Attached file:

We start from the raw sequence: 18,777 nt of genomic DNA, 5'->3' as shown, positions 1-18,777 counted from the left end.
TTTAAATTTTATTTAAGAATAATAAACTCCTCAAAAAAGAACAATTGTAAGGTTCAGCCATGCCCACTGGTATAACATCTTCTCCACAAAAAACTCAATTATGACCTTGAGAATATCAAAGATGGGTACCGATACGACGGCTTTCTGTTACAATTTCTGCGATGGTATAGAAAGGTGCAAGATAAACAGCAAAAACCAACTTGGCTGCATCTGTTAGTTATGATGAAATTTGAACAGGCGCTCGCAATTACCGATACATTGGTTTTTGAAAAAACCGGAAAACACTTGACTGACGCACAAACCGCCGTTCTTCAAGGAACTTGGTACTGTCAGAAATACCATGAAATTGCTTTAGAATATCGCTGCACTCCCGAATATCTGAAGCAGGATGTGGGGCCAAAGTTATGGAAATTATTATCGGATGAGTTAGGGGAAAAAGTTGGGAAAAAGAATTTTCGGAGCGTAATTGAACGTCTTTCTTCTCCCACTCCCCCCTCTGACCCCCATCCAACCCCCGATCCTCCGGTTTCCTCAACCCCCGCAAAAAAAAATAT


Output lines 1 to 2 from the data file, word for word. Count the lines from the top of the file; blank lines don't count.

We start from the raw sequence: 18,777 nt of genomic DNA, 5'->3' as shown, positions 1-18,777 counted from the left end.
TTTAAATTTTATTTAAGAATAATAAACTCCTCAAAAAAGAACAATTGTAAGGTTCAGCCATGCCCACTGGTATAACATCTTCTCCACAAAAAACTCAATTATGACCTTGAGAATATCAAAGATGGGTACCGATACGACGGCTTTCTGTTACAATTTCTGCGATGGTATAGAAAGGTGCAAGATAAACAGCAAAAACCAACTTGGCTGCATCTGTTAGTTATGATGAAATTTGAACAGGCGCTCGCAATTACCGATACATTGGTTTTTGAAAAAACCGGAAAACACTTGACTGACGCACAAACCGCCGTTCTTCAAGGAACTTGGTACTGTCAGAAATACCATGAAATTGCTTTAGAATATCGCTGCACTCCCGAATATCTGAAGCAGGATGTGGGGCCAAAGTTATGGAAATTATTATCGGATGAGTTAGGGGAAAAAGTTGGGAAAAAGAATTTTCGGAGCGTAATTGAACGTCTTTCTTCTCCCACTCCCCCCTCTGACCCCCATCCAACCCCCGATCCTCCGGTTTCCTCAACCCCCGCAAAAAAAAATAT